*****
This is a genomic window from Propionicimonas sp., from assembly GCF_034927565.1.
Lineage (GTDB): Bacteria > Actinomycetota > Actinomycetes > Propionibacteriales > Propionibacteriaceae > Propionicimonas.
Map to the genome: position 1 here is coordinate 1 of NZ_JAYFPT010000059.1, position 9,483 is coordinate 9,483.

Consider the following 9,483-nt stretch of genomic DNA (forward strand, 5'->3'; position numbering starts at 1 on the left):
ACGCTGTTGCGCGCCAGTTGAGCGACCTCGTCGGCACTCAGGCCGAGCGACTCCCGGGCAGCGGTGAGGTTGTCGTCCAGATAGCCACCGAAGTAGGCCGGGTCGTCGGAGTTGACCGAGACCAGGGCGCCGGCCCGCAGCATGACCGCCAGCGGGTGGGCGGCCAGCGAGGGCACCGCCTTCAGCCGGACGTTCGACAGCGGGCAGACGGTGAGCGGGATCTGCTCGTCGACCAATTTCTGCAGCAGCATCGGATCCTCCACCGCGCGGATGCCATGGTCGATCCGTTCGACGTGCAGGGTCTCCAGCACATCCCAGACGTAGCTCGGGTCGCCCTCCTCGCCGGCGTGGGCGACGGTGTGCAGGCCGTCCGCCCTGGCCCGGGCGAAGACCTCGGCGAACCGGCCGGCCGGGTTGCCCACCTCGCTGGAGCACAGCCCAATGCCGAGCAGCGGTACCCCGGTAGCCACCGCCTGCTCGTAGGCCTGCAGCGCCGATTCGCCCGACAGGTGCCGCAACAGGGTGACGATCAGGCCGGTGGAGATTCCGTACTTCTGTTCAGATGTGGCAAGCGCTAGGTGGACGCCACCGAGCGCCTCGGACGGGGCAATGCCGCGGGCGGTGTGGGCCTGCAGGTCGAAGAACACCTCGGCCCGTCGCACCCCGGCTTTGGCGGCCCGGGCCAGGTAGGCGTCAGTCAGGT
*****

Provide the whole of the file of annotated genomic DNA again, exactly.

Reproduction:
This is a genomic window from Propionicimonas sp., from assembly GCF_034927565.1.
Lineage (GTDB): Bacteria > Actinomycetota > Actinomycetes > Propionibacteriales > Propionibacteriaceae > Propionicimonas.
Map to the genome: position 1 here is coordinate 1 of NZ_JAYFPT010000059.1, position 9,483 is coordinate 9,483.

Consider the following 9,483-nt stretch of genomic DNA (forward strand, 5'->3'; position numbering starts at 1 on the left):
ACGCTGTTGCGCGCCAGTTGAGCGACCTCGTCGGCACTCAGGCCGAGCGACTCCCGGGCAGCGGTGAGGTTGTCGTCCAGATAGCCACCGAAGTAGGCCGGGTCGTCGGAGTTGACCGAGACCAGGGCGCCGGCCCGCAGCATGACCGCCAGCGGGTGGGCGGCCAGCGAGGGCACCGCCTTCAGCCGGACGTTCGACAGCGGGCAGACGGTGAGCGGGATCTGCTCGTCGACCAATTTCTGCAGCAGCATCGGATCCTCCACCGCGCGGATGCCATGGTCGATCCGTTCGACGTGCAGGGTCTCCAGCACATCCCAGACGTAGCTCGGGTCGCCCTCCTCGCCGGCGTGGGCGACGGTGTGCAGGCCGTCCGCCCTGGCCCGGGCGAAGACCTCGGCGAACCGGCCGGCCGGGTTGCCCACCTCGCTGGAGCACAGCCCAATGCCGAGCAGCGGTACCCCGGTAGCCACCGCCTGCTCGTAGGCCTGCAGCGCCGATTCGCCCGACAGGTGCCGCAACAGGGTGACGATCAGGCCGGTGGAGATTCCGTACTTCTGTTCAGATGTGGCAAGCGCTAGGTGGACGCCACCGAGCGCCTCGGACGGGGCAATGCCGCGGGCGGTGTGGGCCTGCAGGTCGAAGAACACCTCGGCCCGTCGCACCCCGGCTTTGGCGGCCCGGGCCAGGTAGGCGTCAGTCAGGT